Posted by: jedwardswright | August 25, 2011

Is Depression an Illness?

In recent times many conditions, such as alcoholism and depression, which once were considered to be character flaws and a lack of willpower have been rebranded as illnesses. Still, many people are of the opinion that if depressed people would quit complaining and think positive thoughts they would be fine.

Who is right? What is the evidence for the medical professions’ switch to diagnosing depression as an illness?

1.       Genetics and Depression

a.       Clinical studies of families, including specific research centered on twins and adoptees, have consistently and reliably shown that genetic factors play a major role in causing depression.

b.      Other contributing factors include childhood trauma and the adverse effect of current negative circumstances, but these issues play a lesser role.

c.       Gender differences in depression may also indicate a genetic pattern. Men tend to become depressed after experiencing separation, divorce or work difficulties. Women become depressed about events within their social circle, such as interpersonal problems, serious illness or death. However, a case could be made for the impact of gender-based socialization producing this effect.

2.       Cortisol and Depression

a.       Corticotropin-releasing hormone (CRH), which is associated with stress, has been found in higher levels in people with major depressive disorder.  The presence of CRH in the brain causes cortisol to be released into a person’s blood. Many symptoms of depression are also symptoms of excess cortisol in the body.

b.      Childhood trauma can permanently alter a body’s stress response. The prevalence of post-traumatic stress disorder (PTSD) in veterans who have been in harm’s way may suggest that severe adult trauma could provoke a similar reaction.

3.       The Monoamine-Deficiency Theory

a.       This theory suggests that depression is the result of a lack of certain neurotransmitters, namely serotonin, norepinephrine and dopamine, in the body’s nervous system. The job of neurotransmitters is to send messages along the nerve pathways to the rest of the body. Medications which have successfully treated MDD all increase one or more of these neurotransmitters in the brain.

Basically, there is evidence that strongly suggests major depressive disorder is caused by an imbalance in brain chemicals.

4.       Brain Structure and Depression

a.       New technologies such as structural imaging (e.g. MRI) show great promise for further evidence of differences in the brains of depressed individuals. So far, through structural, functional and post-mortem studies researchers have shown differences from the general population in one region of the brains of people with MDD. Yes, there is evidence that our brains are not the same as those of people without depression!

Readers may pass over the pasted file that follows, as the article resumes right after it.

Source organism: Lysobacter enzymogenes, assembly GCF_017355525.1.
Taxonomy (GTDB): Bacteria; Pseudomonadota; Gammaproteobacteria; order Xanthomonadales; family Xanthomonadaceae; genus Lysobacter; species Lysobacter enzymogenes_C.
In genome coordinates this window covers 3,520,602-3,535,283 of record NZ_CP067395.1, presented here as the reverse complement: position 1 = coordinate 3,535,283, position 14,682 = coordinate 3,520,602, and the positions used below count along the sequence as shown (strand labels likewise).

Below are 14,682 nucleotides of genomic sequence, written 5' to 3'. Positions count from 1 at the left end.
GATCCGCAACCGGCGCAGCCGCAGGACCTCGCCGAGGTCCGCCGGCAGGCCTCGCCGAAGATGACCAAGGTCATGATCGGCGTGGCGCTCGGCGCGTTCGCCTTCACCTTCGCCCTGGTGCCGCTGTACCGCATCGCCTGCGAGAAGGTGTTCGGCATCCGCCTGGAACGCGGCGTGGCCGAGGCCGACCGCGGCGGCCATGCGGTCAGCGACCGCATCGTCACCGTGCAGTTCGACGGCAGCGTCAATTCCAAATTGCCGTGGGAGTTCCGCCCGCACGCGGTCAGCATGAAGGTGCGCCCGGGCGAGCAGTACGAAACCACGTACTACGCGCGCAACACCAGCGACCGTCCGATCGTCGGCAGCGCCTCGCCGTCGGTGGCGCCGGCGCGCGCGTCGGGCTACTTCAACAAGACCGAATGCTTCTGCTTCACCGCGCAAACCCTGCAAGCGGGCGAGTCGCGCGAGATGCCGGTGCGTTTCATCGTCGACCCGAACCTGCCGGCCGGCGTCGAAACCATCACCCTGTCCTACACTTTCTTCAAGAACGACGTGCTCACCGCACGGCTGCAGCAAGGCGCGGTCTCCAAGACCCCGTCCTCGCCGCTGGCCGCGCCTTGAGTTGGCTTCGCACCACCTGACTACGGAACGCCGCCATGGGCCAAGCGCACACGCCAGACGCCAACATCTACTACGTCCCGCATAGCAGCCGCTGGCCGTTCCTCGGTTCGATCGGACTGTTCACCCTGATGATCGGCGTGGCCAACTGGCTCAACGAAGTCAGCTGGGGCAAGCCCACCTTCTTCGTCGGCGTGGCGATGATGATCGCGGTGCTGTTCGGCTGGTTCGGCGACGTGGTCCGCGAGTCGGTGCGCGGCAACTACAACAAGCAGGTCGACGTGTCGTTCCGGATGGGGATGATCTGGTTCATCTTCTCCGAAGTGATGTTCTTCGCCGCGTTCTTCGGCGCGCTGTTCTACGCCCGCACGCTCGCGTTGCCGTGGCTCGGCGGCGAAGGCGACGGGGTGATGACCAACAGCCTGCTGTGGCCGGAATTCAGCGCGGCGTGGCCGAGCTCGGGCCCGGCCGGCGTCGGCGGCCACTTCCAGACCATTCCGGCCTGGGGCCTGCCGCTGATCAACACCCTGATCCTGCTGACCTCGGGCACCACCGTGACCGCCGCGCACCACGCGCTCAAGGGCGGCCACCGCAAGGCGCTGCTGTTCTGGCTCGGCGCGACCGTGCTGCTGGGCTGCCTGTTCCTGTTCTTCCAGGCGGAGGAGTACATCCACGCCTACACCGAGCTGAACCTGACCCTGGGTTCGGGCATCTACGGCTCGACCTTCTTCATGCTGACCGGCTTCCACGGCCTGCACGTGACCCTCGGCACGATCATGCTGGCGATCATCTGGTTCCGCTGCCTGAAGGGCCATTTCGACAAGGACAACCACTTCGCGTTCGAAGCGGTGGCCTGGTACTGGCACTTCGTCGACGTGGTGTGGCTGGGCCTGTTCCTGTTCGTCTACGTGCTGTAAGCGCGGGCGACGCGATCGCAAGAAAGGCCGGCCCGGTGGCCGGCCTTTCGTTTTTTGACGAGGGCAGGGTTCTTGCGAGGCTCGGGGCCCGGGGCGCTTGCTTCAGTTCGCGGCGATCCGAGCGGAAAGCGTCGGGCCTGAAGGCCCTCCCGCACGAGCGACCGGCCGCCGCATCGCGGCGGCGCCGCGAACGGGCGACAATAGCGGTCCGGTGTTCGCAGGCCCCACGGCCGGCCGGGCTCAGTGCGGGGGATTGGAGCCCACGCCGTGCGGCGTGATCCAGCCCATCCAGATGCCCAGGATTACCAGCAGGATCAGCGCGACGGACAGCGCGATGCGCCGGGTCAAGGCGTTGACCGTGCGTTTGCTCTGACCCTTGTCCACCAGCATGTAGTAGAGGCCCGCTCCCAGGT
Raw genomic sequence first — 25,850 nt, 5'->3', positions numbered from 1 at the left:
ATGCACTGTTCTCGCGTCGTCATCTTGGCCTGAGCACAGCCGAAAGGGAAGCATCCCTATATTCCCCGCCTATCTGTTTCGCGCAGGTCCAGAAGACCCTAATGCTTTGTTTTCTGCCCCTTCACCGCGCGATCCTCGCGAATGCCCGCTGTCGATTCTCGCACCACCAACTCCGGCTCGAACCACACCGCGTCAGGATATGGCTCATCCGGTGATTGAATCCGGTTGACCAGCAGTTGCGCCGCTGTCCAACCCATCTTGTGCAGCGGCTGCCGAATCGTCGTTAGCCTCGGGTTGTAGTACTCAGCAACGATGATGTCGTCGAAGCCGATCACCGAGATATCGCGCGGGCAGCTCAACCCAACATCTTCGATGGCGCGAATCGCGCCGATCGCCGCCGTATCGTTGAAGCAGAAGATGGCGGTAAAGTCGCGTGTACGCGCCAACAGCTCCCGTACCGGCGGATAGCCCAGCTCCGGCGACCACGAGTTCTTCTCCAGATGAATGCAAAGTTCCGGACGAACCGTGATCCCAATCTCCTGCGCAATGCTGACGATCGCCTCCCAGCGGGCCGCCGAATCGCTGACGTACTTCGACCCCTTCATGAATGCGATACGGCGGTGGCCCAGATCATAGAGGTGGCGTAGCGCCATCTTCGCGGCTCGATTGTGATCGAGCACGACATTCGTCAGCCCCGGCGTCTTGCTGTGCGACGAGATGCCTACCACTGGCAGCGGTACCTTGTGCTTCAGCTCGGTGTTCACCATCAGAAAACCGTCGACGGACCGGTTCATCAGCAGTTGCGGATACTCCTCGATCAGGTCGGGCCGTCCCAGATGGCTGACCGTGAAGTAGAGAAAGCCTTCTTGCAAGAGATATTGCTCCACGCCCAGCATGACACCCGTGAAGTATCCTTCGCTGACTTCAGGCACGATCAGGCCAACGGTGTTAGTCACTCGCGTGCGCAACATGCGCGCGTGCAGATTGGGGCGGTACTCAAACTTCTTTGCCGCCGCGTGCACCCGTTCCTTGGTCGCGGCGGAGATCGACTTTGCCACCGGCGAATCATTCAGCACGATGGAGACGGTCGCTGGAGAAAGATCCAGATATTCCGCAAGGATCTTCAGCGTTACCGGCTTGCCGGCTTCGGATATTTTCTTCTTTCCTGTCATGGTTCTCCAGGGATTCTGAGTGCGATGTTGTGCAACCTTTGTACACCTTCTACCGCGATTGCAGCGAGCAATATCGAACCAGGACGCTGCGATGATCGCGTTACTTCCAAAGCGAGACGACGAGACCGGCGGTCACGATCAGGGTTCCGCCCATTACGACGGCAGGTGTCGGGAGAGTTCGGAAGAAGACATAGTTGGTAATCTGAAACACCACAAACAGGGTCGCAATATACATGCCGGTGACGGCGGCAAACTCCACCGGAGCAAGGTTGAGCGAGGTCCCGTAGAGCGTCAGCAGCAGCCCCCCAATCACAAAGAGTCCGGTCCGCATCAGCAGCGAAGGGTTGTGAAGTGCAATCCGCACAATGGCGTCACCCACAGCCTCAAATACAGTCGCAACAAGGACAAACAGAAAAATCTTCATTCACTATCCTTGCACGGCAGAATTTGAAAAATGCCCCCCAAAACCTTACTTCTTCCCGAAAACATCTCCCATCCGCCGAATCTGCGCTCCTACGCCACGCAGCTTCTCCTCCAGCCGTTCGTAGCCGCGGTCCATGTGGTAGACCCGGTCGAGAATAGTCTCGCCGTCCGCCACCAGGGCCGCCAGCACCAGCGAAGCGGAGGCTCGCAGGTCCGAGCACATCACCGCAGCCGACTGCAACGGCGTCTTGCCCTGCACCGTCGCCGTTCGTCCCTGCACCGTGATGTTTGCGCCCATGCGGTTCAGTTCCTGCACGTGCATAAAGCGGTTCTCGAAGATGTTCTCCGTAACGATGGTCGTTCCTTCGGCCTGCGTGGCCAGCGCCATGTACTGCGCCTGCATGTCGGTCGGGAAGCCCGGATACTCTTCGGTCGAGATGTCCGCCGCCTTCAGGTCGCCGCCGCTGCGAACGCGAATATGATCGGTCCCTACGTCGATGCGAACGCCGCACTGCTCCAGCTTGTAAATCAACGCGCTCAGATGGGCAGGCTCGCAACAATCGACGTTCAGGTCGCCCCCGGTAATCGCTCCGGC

b.      Patients undergoing electrical stimulation in that area of the brain have demonstrated an improvement in symptoms of depression.

c.       It appears that over time, there are further changes in the brains of people with recurring, untreated depression.  Here is the biggest argument in favor of seeking early medical treatment for depression: it has the potential to prevent further deterioration in the condition of the brain!

5.       Sleep and Depression

a.       Sleep difficulties are common among people with depression. In fact, increased levels of depression during seasonal changes that disrupt sleep schedules are commonly known as seasonal affective disorder (SAD). Using light therapy, changing sleep patterns and sleep routines have been shown to reduce symptoms of depression in some people.

That sleep patterns are a factor in increasing or decreasing depression also indicates a likely physical cause for MDD.

Is depression an illness? If it was, we would expect to find physical differences in people with MDD that correlate to symptoms of depression, and we do.  Genetically, biochemically, structurally and in other aspects of our physiologies, people with major depressive disorder show differences from the general public.

There is consistent, concrete evidence that people with depression have a medical condition.


A Darker Shade of Blue is deeply indebted to the following article for information found in this post.


Hasler, Gregor. “Pathophysiology of Depression: Do We Have Any Solid Evidence of Interest to Clinicians?”







  1. This is pretty eye opening. Your research amazes me. I’m going back to read this again. Thank you.

    • KIm, you have such a gift of encouragement! I really appreciate your comments.

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